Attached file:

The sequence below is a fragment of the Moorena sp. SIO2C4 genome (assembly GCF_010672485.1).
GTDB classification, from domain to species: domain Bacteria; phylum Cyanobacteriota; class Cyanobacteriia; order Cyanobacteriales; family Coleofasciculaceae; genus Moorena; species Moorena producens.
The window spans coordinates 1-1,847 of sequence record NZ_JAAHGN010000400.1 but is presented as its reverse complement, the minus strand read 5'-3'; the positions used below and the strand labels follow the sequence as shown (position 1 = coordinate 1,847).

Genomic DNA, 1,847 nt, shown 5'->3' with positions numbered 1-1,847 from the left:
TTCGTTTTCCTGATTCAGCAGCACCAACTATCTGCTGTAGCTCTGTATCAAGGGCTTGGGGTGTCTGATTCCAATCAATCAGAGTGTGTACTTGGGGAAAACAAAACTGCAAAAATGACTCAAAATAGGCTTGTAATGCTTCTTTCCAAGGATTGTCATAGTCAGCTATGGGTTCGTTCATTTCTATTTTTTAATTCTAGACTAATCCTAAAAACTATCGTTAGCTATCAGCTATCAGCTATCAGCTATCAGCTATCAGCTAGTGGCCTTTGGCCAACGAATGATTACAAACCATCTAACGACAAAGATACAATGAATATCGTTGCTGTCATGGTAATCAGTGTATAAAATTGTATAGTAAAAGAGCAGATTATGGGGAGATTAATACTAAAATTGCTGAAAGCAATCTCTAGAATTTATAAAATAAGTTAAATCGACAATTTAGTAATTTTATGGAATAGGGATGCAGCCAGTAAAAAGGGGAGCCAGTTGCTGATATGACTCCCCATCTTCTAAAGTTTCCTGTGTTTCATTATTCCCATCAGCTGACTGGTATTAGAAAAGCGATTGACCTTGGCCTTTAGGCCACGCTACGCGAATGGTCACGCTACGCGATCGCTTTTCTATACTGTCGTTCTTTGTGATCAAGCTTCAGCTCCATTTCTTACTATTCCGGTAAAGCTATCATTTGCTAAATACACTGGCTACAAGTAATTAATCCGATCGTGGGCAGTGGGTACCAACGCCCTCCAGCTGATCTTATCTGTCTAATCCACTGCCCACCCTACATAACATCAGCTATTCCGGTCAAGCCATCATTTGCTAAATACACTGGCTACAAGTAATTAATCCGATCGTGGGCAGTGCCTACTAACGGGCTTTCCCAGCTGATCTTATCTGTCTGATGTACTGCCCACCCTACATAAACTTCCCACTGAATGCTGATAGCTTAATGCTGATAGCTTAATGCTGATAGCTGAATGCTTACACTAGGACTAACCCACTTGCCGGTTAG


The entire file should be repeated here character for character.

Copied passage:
The sequence below is a fragment of the Moorena sp. SIO2C4 genome (assembly GCF_010672485.1).
GTDB classification, from domain to species: domain Bacteria; phylum Cyanobacteriota; class Cyanobacteriia; order Cyanobacteriales; family Coleofasciculaceae; genus Moorena; species Moorena producens.
The window spans coordinates 1-1,847 of sequence record NZ_JAAHGN010000400.1 but is presented as its reverse complement, the minus strand read 5'-3'; the positions used below and the strand labels follow the sequence as shown (position 1 = coordinate 1,847).

Genomic DNA, 1,847 nt, shown 5'->3' with positions numbered 1-1,847 from the left:
TTCGTTTTCCTGATTCAGCAGCACCAACTATCTGCTGTAGCTCTGTATCAAGGGCTTGGGGTGTCTGATTCCAATCAATCAGAGTGTGTACTTGGGGAAAACAAAACTGCAAAAATGACTCAAAATAGGCTTGTAATGCTTCTTTCCAAGGATTGTCATAGTCAGCTATGGGTTCGTTCATTTCTATTTTTTAATTCTAGACTAATCCTAAAAACTATCGTTAGCTATCAGCTATCAGCTATCAGCTATCAGCTATCAGCTAGTGGCCTTTGGCCAACGAATGATTACAAACCATCTAACGACAAAGATACAATGAATATCGTTGCTGTCATGGTAATCAGTGTATAAAATTGTATAGTAAAAGAGCAGATTATGGGGAGATTAATACTAAAATTGCTGAAAGCAATCTCTAGAATTTATAAAATAAGTTAAATCGACAATTTAGTAATTTTATGGAATAGGGATGCAGCCAGTAAAAAGGGGAGCCAGTTGCTGATATGACTCCCCATCTTCTAAAGTTTCCTGTGTTTCATTATTCCCATCAGCTGACTGGTATTAGAAAAGCGATTGACCTTGGCCTTTAGGCCACGCTACGCGAATGGTCACGCTACGCGATCGCTTTTCTATACTGTCGTTCTTTGTGATCAAGCTTCAGCTCCATTTCTTACTATTCCGGTAAAGCTATCATTTGCTAAATACACTGGCTACAAGTAATTAATCCGATCGTGGGCAGTGGGTACCAACGCCCTCCAGCTGATCTTATCTGTCTAATCCACTGCCCACCCTACATAACATCAGCTATTCCGGTCAAGCCATCATTTGCTAAATACACTGGCTACAAGTAATTAATCCGATCGTGGGCAGTGCCTACTAACGGGCTTTCCCAGCTGATCTTATCTGTCTGATGTACTGCCCACCCTACATAAACTTCCCACTGAATGCTGATAGCTTAATGCTGATAGCTTAATGCTGATAGCTGAATGCTTACACTAGGACTAACCCACTTGCCGGTTAG